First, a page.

Tagged as: Coach

What is the purpose of a life coach?

A life coach – what for?

You may think that you can solve your problems alone and that the only coach you need is yourself. Yet in a delicate moment in your life, such as a move, separation, dismissal or change of work, you may want to receive outside advice, or support from someone who is not directly involved with your situation.
This is where the life coach comes in: he intervenes on concrete problems, helps you identify the changes and gives you the means to achieve your goals.
If you feel stuck in a situation that does not suit you, your coach will help you negotiate a life change and how to move on. In summary, using a life coach allows you to draw the future that suits you.

How does coaching work?

The first session aims above all to get to know your coach and tell him about your needs. Together, you identify the coaching goals and the means you are ready to implement to achieve them.
During the following sessions, your coach will help you answer your own questions, thanks to different techniques: NLP, Gestalt therapy, hypnosis, relaxation, etc. Be careful, your coach is not here to “heal” you: in the manner of a sports coach, he is there to help you find the resources and creativity that will allow you to solve your own difficulties.
Coaching, unlike therapy, can be very short: a few months, one session per week, one session every two weeks, even one session per month. Sometimes it takes very little to remove blockages! 

How to choose your life coach

Life coaching is open to everyone, and is not reserved for people with any disorder. Your coach is not a therapist. He is future-oriented, while the therapist is there to help you heal the wounds of the past.
If your goal is to regain your positive energy to move forward, choose a life coach. Do not hesitate to contact several life coaches.
You should also know that in France, the title of life coach is not subject to obtaining specific diplomas: think well to learn about the experience and techniques of a coach, before asking for life coach services.
And as in all areas, rely first and foremost on the coaches you are recommended to by friends!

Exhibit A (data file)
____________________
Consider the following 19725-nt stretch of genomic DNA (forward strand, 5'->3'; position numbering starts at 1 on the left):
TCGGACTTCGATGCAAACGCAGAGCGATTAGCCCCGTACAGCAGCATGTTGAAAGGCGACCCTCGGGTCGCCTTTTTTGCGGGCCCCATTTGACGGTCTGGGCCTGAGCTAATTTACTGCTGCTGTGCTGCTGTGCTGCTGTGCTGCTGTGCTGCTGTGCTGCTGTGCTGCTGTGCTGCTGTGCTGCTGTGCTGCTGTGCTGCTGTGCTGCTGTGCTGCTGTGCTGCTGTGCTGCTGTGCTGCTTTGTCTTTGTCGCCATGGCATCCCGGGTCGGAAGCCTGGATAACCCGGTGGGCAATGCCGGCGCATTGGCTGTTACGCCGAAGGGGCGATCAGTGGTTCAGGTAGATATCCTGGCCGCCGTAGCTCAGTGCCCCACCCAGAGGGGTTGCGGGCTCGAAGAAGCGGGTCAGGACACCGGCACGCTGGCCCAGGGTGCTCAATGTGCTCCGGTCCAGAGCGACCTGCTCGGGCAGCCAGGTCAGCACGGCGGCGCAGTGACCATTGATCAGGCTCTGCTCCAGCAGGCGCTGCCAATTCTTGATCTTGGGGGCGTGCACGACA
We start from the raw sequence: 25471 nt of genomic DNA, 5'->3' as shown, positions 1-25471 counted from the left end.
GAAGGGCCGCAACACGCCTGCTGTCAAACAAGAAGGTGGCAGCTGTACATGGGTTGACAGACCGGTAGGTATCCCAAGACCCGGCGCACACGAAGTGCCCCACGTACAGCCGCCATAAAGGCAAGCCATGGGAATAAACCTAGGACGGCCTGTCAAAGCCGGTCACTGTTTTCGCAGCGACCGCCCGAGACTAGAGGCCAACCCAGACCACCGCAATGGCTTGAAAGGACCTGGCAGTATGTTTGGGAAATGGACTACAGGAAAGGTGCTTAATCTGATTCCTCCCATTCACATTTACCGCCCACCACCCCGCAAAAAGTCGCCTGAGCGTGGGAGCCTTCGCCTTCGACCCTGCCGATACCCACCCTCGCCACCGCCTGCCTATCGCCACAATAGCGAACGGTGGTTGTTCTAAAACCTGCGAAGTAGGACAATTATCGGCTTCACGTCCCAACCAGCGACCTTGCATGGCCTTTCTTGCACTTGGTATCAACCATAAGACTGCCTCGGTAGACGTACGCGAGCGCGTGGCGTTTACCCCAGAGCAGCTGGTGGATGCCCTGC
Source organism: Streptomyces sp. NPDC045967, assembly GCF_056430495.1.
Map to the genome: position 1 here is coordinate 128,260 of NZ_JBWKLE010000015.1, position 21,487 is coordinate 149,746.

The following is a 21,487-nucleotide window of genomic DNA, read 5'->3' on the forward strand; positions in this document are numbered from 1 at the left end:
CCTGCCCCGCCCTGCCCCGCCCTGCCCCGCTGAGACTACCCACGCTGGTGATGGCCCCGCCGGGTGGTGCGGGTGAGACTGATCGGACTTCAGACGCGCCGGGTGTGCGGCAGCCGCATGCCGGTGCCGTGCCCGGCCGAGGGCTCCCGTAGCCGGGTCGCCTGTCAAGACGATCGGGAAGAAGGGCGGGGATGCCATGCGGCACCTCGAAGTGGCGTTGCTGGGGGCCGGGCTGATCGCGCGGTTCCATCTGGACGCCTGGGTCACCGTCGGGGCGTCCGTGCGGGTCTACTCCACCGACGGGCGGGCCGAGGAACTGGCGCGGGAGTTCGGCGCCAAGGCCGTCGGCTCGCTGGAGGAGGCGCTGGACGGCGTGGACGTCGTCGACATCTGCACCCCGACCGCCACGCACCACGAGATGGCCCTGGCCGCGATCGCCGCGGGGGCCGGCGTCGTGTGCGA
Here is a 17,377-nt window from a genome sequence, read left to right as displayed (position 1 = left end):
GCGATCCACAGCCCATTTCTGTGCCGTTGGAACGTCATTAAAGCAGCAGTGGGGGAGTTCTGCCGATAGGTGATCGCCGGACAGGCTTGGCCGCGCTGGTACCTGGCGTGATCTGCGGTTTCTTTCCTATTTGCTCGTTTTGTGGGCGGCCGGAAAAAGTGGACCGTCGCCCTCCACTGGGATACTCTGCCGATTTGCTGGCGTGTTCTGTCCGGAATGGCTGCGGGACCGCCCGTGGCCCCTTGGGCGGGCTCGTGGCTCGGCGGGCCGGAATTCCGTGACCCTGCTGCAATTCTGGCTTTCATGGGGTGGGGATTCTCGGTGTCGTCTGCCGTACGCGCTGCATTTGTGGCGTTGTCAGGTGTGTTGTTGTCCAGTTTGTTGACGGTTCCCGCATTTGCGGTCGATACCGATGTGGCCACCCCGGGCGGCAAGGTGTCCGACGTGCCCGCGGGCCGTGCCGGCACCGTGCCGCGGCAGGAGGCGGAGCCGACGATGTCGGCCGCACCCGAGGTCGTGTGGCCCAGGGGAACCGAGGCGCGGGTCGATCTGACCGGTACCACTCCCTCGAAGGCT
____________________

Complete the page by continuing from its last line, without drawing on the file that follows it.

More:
Why use a professional life coach?

Companies that hire coaches to boost the performance of their employees, improve their behavioral skills or their “leadership skills”. In France, 90% of CAC 40 companies would call coaches. In Belgium, a survey of 943 HR managers revealed that 85% of Flemish companies, large or small, organize coaching sessions for their executives. Switzerland is also one of the countries which hires life coaches. “Many associations, NGOs and Swiss companies regularly call on coaches,” says Nathalie Ducrot, President of the International Federation of ICF Professional Coaches. At Nestlé, for example, the implementation of a coaching culture concerns all of its 340,000 employees around the world. ”

A coach to improve productivity

If the price of a coaching session is not negligible (between 300 and 700 francs according to coaches), the return on investment would be up to the financial efforts made by employers: 70% of coaches believe they can improve people’s effectiveness and productivity at work and 86% of companies say they have obtained a return on investment at least equivalent to the amounts paid to carry out the coaching process, according to a study by ICF. Séverine Jourdain, Head of Coaching at Nestlé, confirms: “Coaching impacts all employees in their way of interacting, communicating, engaging and meeting challenges. In addition to enabling greater job satisfaction, this culture of individual commitment and empowerment serves the business performance of the company.”
Originally, the word “coach” is derived from the old French “tick”. Like the coachman who once drove his passengers safely to their destinations, the career coach guides his clients towards their professional goals. Could they do it without him? “The individual does not use his full potential” say Odile Bernhardt-Cluzel, Francis Colnot and Florence Vitry, authors of the book “Understanding and practicing personal coaching”. The course of a career is also strongly influenced by the way a person looks at herself.

Realize your true personality

“The formatting of childhood – that little voice that tells us that you are not good enough to succeed or that you will not succeed – generates convictions that deprive the individual of his objectivity and constrain its potential”explains Nathalie Ducrot. Thus, those who believe that they are not good enough will suffer from perfectionism or find it difficult to promote their work and seek promotion. Conversely, the one whose beliefs are promising (“I always fall back on my feet” or “my work is appreciated”) will take initiatives to evolve and climb the ladder of his company with ease.